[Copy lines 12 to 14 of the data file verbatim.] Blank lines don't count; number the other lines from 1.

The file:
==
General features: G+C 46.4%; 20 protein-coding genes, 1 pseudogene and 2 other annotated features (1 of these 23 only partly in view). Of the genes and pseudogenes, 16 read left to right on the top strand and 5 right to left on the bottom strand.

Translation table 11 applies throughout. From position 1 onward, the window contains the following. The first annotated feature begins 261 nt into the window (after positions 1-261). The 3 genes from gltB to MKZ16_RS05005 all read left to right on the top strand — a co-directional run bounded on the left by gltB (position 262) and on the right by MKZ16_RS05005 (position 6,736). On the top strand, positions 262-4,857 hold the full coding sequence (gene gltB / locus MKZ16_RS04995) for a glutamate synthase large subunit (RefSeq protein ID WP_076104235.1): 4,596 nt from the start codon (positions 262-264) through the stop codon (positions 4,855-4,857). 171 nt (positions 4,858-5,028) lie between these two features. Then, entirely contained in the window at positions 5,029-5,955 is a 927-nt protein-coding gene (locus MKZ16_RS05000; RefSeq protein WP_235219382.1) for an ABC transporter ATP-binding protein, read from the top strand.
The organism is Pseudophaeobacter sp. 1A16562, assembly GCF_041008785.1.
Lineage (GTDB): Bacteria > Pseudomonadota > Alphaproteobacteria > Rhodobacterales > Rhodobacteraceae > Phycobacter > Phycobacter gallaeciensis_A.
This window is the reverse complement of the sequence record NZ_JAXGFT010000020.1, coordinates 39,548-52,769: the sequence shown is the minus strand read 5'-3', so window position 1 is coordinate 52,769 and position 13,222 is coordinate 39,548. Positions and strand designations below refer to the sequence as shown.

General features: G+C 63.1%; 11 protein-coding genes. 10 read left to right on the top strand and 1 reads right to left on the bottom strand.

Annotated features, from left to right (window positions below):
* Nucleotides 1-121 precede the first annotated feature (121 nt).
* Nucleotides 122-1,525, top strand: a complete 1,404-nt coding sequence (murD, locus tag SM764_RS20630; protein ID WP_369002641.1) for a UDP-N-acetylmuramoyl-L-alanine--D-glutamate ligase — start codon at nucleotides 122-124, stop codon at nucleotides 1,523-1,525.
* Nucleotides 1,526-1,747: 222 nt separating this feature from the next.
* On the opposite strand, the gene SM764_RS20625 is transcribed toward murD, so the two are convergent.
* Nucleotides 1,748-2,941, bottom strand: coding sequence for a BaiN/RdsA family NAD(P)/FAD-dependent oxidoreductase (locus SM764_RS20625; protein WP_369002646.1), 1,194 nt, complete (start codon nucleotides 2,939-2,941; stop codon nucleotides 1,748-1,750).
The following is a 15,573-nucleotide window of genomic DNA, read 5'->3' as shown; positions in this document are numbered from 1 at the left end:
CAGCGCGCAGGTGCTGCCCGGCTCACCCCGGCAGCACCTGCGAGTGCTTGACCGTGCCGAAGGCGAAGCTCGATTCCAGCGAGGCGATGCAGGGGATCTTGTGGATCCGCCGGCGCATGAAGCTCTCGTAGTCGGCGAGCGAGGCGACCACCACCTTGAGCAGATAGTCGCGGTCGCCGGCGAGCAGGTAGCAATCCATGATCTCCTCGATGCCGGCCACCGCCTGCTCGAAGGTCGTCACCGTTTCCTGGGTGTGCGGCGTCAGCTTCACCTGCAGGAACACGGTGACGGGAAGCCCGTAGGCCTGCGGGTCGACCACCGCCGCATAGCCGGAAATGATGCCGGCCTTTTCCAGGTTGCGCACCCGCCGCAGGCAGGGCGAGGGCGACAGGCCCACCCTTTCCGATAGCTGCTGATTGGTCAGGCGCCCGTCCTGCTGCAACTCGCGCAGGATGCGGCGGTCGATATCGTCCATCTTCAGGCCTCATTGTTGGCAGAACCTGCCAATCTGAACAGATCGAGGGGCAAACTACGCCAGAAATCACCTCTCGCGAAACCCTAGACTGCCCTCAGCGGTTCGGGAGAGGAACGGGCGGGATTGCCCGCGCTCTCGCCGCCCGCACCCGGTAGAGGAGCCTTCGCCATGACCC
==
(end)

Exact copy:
* Nucleotides 1,748-2,941, bottom strand: coding sequence for a BaiN/RdsA family NAD(P)/FAD-dependent oxidoreductase (locus SM764_RS20625; protein WP_369002646.1), 1,194 nt, complete (start codon nucleotides 2,939-2,941; stop codon nucleotides 1,748-1,750).
The following is a 15,573-nucleotide window of genomic DNA, read 5'->3' as shown; positions in this document are numbered from 1 at the left end:
CAGCGCGCAGGTGCTGCCCGGCTCACCCCGGCAGCACCTGCGAGTGCTTGACCGTGCCGAAGGCGAAGCTCGATTCCAGCGAGGCGATGCAGGGGATCTTGTGGATCCGCCGGCGCATGAAGCTCTCGTAGTCGGCGAGCGAGGCGACCACCACCTTGAGCAGATAGTCGCGGTCGCCGGCGAGCAGGTAGCAATCCATGATCTCCTCGATGCCGGCCACCGCCTGCTCGAAGGTCGTCACCGTTTCCTGGGTGTGCGGCGTCAGCTTCACCTGCAGGAACACGGTGACGGGAAGCCCGTAGGCCTGCGGGTCGACCACCGCCGCATAGCCGGAAATGATGCCGGCCTTTTCCAGGTTGCGCACCCGCCGCAGGCAGGGCGAGGGCGACAGGCCCACCCTTTCCGATAGCTGCTGATTGGTCAGGCGCCCGTCCTGCTGCAACTCGCGCAGGATGCGGCGGTCGATATCGTCCATCTTCAGGCCTCATTGTTGGCAGAACCTGCCAATCTGAACAGATCGAGGGGCAAACTACGCCAGAAATCACCTCTCGCGAAACCCTAGACTGCCCTCAGCGGTTCGGGAGAGGAACGGGCGGGATTGCCCGCGCTCTCGCCGCCCGCACCCGGTAGAGGAGCCTTCGCCATGACCC